You wouldn’t call IfraExpo a depression-free zone … but at least negativity in Amsterdam appears to be limited to only one of the three-and-a-half RAI halls.
And even in the heavy-metal area, opinions are divided on the impact of current economic uncertainty.
At KBA – already shaken by a DRUPA at which it signed press orders only to find they could not be financed – Klaus Bolza-Schünemann reported that while no projects had been cancelled, most had been postponed … by period varying from four-to-six weeks to two years.
With no press conference arranged, Goss International has been avoiding questions about prospects for 2009, but is understood also to be expecting a double-figure slowdown.
Upbeat as ever, however – except on the subject of the newly-independent company’s stock exchange float – manroland chairman Gerd Finkbeiner sees the economic situation as an opportunity … for itself and for its customers. A new automated press series, initially based on the Colorman, is being introduced as a packaged solution to current publishing needs. At the same time, the company is set to abandon the Colorman’s ten-cylinder format in order to achieve a lower overall height and improved access for automation.
IfraExpo is a talking shop amid a city of what are euphemistically-named ‘coffee shops’ (and smoking tobacco is, I’m told, illegal).
There’s little or enough hardware among the stands of more than 300 exhibitors – exceptions being a Tensor tower and Screen’s digital inkjet press – and it’s fair to say that a multitude of press and postpress projects are still under discussion. But everyone in that area appears to be reconciled to a delay before intentions are turned to action.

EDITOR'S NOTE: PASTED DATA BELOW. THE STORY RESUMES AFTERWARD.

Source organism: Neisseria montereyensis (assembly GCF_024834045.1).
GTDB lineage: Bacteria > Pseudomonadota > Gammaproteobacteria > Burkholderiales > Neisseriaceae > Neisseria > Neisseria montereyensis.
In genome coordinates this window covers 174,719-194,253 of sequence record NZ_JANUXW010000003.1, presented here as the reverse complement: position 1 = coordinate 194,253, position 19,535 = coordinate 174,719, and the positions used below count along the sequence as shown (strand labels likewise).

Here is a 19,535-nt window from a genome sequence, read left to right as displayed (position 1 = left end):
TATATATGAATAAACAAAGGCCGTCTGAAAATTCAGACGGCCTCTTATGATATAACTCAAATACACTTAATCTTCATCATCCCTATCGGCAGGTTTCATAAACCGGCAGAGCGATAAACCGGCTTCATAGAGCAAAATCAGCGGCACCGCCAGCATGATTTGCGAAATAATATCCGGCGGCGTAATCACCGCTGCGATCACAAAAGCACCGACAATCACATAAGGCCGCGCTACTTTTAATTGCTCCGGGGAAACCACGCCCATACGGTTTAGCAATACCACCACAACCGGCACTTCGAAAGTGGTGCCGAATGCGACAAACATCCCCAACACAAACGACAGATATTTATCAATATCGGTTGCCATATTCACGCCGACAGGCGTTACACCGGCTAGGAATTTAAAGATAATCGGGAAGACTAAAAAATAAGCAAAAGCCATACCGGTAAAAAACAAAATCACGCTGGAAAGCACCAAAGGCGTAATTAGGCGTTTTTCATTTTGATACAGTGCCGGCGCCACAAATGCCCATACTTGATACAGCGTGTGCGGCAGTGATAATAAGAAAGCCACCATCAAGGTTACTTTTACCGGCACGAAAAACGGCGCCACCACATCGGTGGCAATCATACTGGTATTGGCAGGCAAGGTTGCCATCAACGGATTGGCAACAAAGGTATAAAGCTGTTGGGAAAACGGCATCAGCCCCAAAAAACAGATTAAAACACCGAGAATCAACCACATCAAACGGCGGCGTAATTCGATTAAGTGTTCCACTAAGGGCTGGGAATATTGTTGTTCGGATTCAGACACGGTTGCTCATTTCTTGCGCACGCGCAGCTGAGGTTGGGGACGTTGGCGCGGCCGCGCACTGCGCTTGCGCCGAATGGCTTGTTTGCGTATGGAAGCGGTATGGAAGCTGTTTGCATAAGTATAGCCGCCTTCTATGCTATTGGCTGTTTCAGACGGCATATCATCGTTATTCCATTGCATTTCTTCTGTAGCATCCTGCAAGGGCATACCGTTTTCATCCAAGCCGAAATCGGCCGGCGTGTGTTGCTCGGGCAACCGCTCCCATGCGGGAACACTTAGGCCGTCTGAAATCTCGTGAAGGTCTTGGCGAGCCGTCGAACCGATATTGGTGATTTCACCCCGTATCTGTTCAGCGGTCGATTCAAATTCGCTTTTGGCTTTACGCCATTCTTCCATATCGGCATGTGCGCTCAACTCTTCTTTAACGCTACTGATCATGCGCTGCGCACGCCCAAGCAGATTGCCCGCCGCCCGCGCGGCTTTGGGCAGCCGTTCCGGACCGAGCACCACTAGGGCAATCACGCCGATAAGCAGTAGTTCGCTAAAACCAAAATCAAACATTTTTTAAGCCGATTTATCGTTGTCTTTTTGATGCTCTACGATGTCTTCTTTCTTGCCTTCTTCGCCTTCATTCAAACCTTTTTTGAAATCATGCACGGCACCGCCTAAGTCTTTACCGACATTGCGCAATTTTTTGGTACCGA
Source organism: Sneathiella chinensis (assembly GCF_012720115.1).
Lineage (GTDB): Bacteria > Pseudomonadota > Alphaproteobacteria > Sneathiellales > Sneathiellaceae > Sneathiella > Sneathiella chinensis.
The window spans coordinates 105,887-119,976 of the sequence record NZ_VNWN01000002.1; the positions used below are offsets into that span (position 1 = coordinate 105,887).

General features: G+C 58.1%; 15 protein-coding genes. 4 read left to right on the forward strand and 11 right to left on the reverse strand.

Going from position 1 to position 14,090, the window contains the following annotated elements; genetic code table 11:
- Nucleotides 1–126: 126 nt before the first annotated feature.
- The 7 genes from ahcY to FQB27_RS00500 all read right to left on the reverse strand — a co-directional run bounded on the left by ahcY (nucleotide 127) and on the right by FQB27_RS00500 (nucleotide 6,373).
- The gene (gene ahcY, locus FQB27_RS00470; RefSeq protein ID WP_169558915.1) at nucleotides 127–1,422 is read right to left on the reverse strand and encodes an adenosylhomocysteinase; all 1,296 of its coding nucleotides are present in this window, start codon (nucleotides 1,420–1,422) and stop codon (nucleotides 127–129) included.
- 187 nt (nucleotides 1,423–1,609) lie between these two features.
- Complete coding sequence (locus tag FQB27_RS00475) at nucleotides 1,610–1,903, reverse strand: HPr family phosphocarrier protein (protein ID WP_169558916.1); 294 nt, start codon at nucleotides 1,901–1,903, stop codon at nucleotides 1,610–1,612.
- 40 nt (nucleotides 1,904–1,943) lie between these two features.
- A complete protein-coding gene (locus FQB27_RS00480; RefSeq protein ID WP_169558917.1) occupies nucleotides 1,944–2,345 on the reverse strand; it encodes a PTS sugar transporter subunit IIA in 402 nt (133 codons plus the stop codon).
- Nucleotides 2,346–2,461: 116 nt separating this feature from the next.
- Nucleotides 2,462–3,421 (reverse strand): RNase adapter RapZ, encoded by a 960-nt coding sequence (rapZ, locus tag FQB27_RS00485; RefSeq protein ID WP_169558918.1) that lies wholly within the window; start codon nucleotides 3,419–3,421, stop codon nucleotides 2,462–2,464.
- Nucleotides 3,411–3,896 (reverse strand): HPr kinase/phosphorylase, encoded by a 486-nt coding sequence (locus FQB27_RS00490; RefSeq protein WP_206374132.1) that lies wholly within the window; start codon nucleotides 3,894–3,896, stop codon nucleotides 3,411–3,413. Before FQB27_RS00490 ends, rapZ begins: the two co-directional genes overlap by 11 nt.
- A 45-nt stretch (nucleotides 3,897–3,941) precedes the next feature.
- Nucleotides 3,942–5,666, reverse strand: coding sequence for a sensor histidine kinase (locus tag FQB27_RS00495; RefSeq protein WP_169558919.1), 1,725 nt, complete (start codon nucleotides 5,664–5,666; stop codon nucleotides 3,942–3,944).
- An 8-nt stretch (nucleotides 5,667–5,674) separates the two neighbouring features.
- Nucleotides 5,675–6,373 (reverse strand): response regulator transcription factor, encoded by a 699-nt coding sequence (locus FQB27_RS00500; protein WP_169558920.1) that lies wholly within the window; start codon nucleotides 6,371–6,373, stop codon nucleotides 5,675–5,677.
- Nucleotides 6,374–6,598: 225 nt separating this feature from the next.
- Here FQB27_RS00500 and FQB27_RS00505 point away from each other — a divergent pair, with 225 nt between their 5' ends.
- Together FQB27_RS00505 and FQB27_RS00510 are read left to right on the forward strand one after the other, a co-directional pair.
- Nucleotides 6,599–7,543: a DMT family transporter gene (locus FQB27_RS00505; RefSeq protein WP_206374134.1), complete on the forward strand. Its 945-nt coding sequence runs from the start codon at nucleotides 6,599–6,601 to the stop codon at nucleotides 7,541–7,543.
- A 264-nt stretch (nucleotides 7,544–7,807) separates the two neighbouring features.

Contrast that however, with those halls focused on online, advertising, mobile and every other form of digital publishing … and the pace is more frenzied.
I have yet to meet an Australian who is here as a customer – the nearest being a consultant from New Zealand. But probably a dozen are here on behalf of vendors, among them a four-strong team from Melbourne-based APS (supporting Roxen and Brainworks), and exhibitors including AdLizard and Serendipity Software.
And they’re rushed off their feet: Terry Flynn of APS is upbeat about the way business is developing, both at home and overseas and a News Limited invitation for expressions of interest is also a talking point.
The show, which runs from Monday to Thursday is expected to draw about 10,000 delegates … and Finkbeiner may be right in asserting that they’re not here to mope about the economy. There’s an opportunity, all right, and on aggregate, no shortage of customers with live projects still going ahead all over the world.